Out-Law / Your Daily Need-To-Know

Payment and recovery of costs and disbursements in proceedings

Out-Law Guide | 05 Aug 2011 | 3:36 pm | 4 min. read

If an organisation is involved in a court case it will have to pay its lawyer's costs and disbursements/expenses.  Depending on the outcome of the case a proportion of the costs and disbursements payable to the lawyers may be recoverable from the opponent.

If an organisation is involved in a court case it will have to pay its lawyer's costs and disbursements/expenses.  Depending on the outcome of the case a proportion of the costs and disbursements payable to the lawyers may be recoverable from the opponent.

Recovery of costs if you win

Other than in 'small claims' cases, the losing party in court proceedings will normally be ordered to pay costs.

Except in limited circumstances where only fixed costs are awarded, the court or an arbitrator has full discretion to decide which party should pay costs to an opponent and as to the amount of costs payable. Factors which may be taken into account in that decision include:

  • In court proceedings the 'track' the case has been allocated to - this will principally depend on the value of the claim and could be small claims, fast track or multi-track;
  • all the circumstances of the case, including matters such as:
  • the conduct of the parties before and during the course of the proceedings - including whether it was reasonable for a party to raise, pursue or contest a particular issue, the manner in which a party has pursued or defended a claim and whether or not a party exaggerated its claim;
  • whether a party has succeeded on part or all of its case;
  • offers to settle made by either party;
  • a party's refusal to mediate or to attempt to settle the case.
  • whether the amount of costs claimed is proportionate, and has been reasonably incurred;
  • the complexity of the case, specialised knowledge involved, time spent and other facts relevant to the amount of work undertaken;

It may occasionally be possible to recover your own in-house costs from the losing party if these relate to work undertaken by your employees, consultants or an in-house expert. The cost of this work has to be in principle recoverable by solicitors or external experts if they had been engaged to carry out the work - for example, helping to prepare primary or supporting evidence. To achieve the maximum amount of recovery it is important to keep thorough records of all time spent on such activities. For more information, please see our separate OUT-LAW Guide to recovering time spent.

Although a successful party will normally be entitled to an award of costs, in light of the court or arbitrator's full discretion and the matters which will be taken into account there is no guarantee that a successful party will receive any specific proportion of its costs, and in most instances there will be a shortfall between the successful party's liability for costs and disbursements to its lawyers and the costs recoverable from the losing party.

If you have after the event legal expenses insurance or you have entered into a conditional fee agreement with your lawyers, you may be able to recover any premium or success fee from your opponent or a third party. For more information, please see our separate OUT-LAW Guides to litigation costs insurance and conditional fee agreements.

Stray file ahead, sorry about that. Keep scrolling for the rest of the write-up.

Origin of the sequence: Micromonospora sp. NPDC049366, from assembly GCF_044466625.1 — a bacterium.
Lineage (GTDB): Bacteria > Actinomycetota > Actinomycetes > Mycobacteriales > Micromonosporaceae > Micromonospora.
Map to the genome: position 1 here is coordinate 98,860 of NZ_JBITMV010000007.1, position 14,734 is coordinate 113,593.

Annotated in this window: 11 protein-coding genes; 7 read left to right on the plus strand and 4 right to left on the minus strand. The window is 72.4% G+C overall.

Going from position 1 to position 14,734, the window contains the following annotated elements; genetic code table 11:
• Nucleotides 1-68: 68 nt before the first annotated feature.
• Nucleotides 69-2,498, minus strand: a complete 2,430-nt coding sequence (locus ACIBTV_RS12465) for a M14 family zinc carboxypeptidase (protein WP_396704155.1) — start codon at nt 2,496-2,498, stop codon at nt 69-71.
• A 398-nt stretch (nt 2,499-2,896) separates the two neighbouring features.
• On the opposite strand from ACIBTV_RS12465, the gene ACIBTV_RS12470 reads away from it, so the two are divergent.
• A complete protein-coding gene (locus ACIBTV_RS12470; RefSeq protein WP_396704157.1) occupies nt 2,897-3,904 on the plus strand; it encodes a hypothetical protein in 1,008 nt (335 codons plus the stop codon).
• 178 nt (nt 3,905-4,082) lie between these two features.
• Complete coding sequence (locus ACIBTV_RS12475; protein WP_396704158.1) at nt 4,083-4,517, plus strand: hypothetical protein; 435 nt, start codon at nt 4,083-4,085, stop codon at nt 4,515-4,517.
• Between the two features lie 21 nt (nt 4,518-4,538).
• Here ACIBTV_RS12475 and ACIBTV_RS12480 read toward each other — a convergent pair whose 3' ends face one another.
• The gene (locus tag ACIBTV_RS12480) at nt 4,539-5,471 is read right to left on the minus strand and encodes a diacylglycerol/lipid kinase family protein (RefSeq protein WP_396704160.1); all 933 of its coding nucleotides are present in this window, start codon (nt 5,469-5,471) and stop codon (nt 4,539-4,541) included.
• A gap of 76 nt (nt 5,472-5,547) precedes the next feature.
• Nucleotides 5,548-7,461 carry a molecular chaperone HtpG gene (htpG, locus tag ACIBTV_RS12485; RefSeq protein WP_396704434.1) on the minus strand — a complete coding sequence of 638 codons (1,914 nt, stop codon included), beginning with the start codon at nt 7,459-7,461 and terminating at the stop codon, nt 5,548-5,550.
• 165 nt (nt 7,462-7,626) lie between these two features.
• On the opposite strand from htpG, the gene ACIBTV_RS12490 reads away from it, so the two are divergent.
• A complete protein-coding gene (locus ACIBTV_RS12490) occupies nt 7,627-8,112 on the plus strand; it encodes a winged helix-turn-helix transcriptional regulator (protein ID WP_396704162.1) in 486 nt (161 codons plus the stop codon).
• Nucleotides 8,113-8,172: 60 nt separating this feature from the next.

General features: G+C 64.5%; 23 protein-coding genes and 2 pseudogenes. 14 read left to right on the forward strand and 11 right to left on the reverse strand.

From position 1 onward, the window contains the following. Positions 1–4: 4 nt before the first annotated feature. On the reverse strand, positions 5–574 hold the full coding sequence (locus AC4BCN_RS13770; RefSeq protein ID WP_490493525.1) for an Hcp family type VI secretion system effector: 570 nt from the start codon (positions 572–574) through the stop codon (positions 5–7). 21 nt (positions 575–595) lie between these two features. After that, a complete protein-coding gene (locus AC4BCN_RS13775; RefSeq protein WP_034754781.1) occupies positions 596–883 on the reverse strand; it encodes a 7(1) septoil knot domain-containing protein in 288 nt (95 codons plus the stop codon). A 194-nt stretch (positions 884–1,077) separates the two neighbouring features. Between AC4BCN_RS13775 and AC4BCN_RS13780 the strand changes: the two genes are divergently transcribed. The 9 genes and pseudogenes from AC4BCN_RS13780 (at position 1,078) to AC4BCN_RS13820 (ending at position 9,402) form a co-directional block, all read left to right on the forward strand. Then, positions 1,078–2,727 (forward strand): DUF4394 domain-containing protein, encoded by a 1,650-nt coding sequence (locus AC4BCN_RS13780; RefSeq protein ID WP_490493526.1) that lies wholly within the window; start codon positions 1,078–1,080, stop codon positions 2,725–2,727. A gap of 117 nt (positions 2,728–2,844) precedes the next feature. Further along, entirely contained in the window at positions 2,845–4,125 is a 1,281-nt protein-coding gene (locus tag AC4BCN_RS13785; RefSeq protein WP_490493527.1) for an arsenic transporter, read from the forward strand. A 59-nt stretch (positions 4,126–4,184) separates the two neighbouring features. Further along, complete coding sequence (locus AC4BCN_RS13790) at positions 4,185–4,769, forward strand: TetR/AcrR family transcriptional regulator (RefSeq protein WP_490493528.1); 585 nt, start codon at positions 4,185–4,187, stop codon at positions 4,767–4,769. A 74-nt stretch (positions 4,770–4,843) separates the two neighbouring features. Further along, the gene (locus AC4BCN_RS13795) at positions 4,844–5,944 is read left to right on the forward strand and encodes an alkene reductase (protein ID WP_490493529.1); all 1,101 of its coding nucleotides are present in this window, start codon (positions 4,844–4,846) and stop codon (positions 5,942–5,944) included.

Payment of legal fees is not conditional on recovery of costs from an opponent or third party. You will remain liable for these costs, including for any shortfall between the costs paid by another party and your actual costs.

If an opponent or third party is ordered to meet all or some of your costs but fails to do so, you will remain liable. Bear in mind that in court proceedings where your opponent is public funded by the Legal Services Commission in most cases it will be difficult to enforce an order for the payment of costs in your favour, especially if you are a business or an individual of independent financial means.

The court or an arbitrator has power to order a losing party to pay interest on costs. They may also order that party to pay some money up front before the final costs calculation has been made.

Time of assessment

The costs awarded will usually be assessed either at the conclusion of a particular application or at the conclusion of the full proceedings. Costs will generally have to be paid within 14 days.

Payment of costs where you are unsuccessful, in whole or in part

If you are unsuccessful on the hearing of any application or at a trial, have all of part of your case struck out or you discontinue all or part of your case then you are likely to be ordered to pay a proportion of the other party's costs. Those costs will be assessed by the court or arbitrator in the absence of agreement and may include:

  • legal fees and disbursements and expenses;
  • any success fee under a conditional fee agreement;
  • any insurance premium paid by the other party for the benefit of after the event legal expenses insurance;
  • costs arising from a litigation funding agreement with a third party funder.

If you are ordered to pay your opponent's costs you will also be liable for your own costs, in addition to any damages awarded against you.

Funding and the future

The Government is considering changes to the way litigation is funded, and to what costs will be recovered from a losing party. It has published a draft Bill that is likely to come into effect late in 2011 or in 2012 following a period of consultation in parliament. The Bill proposes that ATE premiums and CFA success fees will no longer be recoverable from opponents and widens the scope of damages based fee agreements (contingency fees).

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